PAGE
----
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Aquaculture in Norway

With nearly 101,000 kilometers of mainland and island coastline, Norway has a strong connection to the sea. Indeed, the Norwegian Seafood Council says, Norway is “a country defined by the sea”. Rooted in more than a thousand years of fishing, Norway’s aquaculture sector has more recently capitalized on excellent coastal conditions that include deep fjords and pristine ocean water for farm raising seafood. Norway began experimenting with aquaculture in the late 1950s, and has steadily increased production decade by decade ever since. Most growth occurred between 2000 and 2016, when production increased from 491,329 metric tons to 1,326,216 metric tons in 2016 (FAO). This growth has been supported by a strong government and sector commitment to sustainable development.

 

Atlantic Salmon from Norwegian Aquaculture

The main species farmed in Norway is Atlantic salmon, representing 93% of total Norwegian aquaculture production (FAO 2016). In fact, Norway is the world’s largest producer of Atlantic salmon at 1.233 million metric tons (FAO 2016). Rainbow trout makes up the overwhelming majority of the remaining species at 6.7% of total production. Mussels are ranked 3rd at 1.6% and Atlantic halibut is 4th at 1.1% of total aquaculture production. Additional farm raised species include Atlantic cod and arctic char.

 

Strict Government Regulations

In Norway, fish farms are strictly regulated to meet rigorous environmental as well as quality and food safety requirements. Fish farmed at sea are raised in large circular cages, where stocking densities ensure a ratio of 2.5% fish to 97.5% water.[1] Independent 3rd party certification schemes such as GLOBALG.A.P complement these government regulations.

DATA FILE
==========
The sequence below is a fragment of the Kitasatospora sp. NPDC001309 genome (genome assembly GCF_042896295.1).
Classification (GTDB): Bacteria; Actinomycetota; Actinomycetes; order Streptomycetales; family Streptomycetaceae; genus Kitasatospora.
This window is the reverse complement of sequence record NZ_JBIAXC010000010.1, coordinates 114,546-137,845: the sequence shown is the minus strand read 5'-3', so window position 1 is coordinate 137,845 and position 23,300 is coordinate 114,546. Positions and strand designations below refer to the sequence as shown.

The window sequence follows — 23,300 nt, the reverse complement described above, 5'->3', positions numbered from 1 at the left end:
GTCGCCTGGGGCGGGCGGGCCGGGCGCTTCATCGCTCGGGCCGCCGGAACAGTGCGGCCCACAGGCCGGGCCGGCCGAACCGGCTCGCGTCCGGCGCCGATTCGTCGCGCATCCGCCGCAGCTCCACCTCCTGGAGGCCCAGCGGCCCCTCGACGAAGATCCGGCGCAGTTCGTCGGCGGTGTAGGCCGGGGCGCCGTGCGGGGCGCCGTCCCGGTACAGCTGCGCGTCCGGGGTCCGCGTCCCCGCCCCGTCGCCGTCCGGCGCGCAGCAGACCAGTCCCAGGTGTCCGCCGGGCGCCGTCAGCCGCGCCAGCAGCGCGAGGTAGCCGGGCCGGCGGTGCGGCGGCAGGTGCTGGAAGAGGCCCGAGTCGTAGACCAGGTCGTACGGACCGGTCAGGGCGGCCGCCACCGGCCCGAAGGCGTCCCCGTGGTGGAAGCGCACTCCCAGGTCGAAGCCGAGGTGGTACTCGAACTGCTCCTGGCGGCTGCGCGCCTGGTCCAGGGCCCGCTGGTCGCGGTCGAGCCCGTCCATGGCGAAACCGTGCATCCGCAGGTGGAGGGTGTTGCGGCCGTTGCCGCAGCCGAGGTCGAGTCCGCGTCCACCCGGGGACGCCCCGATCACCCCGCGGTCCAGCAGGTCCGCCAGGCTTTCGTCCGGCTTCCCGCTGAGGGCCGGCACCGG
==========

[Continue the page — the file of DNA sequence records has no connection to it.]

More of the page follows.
Sea Lice and Other Challenges in Norwegian Aquaculture

Recently, Norwegian Atlantic salmon farms have increasingly grappled with the biological challenge of sea lice. New innovative techniques such as the use of cleaner fish – natural predators of the sea lice – have been employed along with environmentally friendly bath treatments such as thermolicers and hydrolicers that are used to gently remove the parasites with positive results.

 

Soaring Atlantic Salmon Exports and the Future of Aquaculture in Norway

The Norwegian Seafood Council estimates Atlantic salmon exports make up about 70% of the nation’s total seafood exports and that 14 million meals of Norwegian salmon are served every day in over 100 countries. Europe is the primary trading partner with Norway when it comes to Atlantic salmon. The largest European importer of Norwegian salmon is Poland, where the fish is further processed and smoked for markets throughout Europe and the world. France is the 2nd largest trading partner. Having recently resolved a trade dispute with China, Norway is looking to further expand production to satisfy this market, which has an insatiable appetite for fresh Atlantic salmon.

To ensure sustainable expansion, today, growth of the Norwegian farmed salmon sector is predicated upon the issuance of green licenses. This continues to safeguard a sustainable future not only for the environment, but for the Norwegian aquaculture sector and coastal communities.

For more information about Norwegian aquaculture visit:

https://en.seafood.no/

 

[1] Norwegian Seafood Council